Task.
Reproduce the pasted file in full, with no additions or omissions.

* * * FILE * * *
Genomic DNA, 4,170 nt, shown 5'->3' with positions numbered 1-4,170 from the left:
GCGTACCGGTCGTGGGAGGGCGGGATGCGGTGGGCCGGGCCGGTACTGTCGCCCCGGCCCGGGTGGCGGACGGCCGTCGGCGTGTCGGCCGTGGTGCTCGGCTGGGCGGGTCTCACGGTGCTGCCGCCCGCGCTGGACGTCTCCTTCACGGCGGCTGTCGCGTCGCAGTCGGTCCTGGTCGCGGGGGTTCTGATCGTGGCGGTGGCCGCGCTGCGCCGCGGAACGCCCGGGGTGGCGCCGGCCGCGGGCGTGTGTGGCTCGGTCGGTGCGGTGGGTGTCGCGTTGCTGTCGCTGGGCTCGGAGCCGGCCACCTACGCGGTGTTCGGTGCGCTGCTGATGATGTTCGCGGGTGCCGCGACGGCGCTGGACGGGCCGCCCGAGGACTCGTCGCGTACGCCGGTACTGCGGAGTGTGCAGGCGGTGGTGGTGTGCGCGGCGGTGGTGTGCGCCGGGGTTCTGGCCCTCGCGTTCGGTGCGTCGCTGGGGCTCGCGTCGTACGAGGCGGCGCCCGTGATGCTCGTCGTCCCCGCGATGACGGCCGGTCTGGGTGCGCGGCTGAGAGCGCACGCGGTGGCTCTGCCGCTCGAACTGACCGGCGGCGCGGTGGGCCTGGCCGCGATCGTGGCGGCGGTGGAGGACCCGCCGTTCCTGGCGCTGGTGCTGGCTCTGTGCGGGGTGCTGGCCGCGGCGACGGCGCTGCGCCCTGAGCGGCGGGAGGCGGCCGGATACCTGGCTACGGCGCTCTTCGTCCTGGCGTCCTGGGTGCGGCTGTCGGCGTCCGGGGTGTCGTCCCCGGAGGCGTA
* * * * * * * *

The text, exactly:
Genomic DNA, 4,170 nt, shown 5'->3' with positions numbered 1-4,170 from the left:
GCGTACCGGTCGTGGGAGGGCGGGATGCGGTGGGCCGGGCCGGTACTGTCGCCCCGGCCCGGGTGGCGGACGGCCGTCGGCGTGTCGGCCGTGGTGCTCGGCTGGGCGGGTCTCACGGTGCTGCCGCCCGCGCTGGACGTCTCCTTCACGGCGGCTGTCGCGTCGCAGTCGGTCCTGGTCGCGGGGGTTCTGATCGTGGCGGTGGCCGCGCTGCGCCGCGGAACGCCCGGGGTGGCGCCGGCCGCGGGCGTGTGTGGCTCGGTCGGTGCGGTGGGTGTCGCGTTGCTGTCGCTGGGCTCGGAGCCGGCCACCTACGCGGTGTTCGGTGCGCTGCTGATGATGTTCGCGGGTGCCGCGACGGCGCTGGACGGGCCGCCCGAGGACTCGTCGCGTACGCCGGTACTGCGGAGTGTGCAGGCGGTGGTGGTGTGCGCGGCGGTGGTGTGCGCCGGGGTTCTGGCCCTCGCGTTCGGTGCGTCGCTGGGGCTCGCGTCGTACGAGGCGGCGCCCGTGATGCTCGTCGTCCCCGCGATGACGGCCGGTCTGGGTGCGCGGCTGAGAGCGCACGCGGTGGCTCTGCCGCTCGAACTGACCGGCGGCGCGGTGGGCCTGGCCGCGATCGTGGCGGCGGTGGAGGACCCGCCGTTCCTGGCGCTGGTGCTGGCTCTGTGCGGGGTGCTGGCCGCGGCGACGGCGCTGCGCCCTGAGCGGCGGGAGGCGGCCGGATACCTGGCTACGGCGCTCTTCGTCCTGGCGTCCTGGGTGCGGCTGTCGGCGTCCGGGGTGTCGTCCCCGGAGGCGTA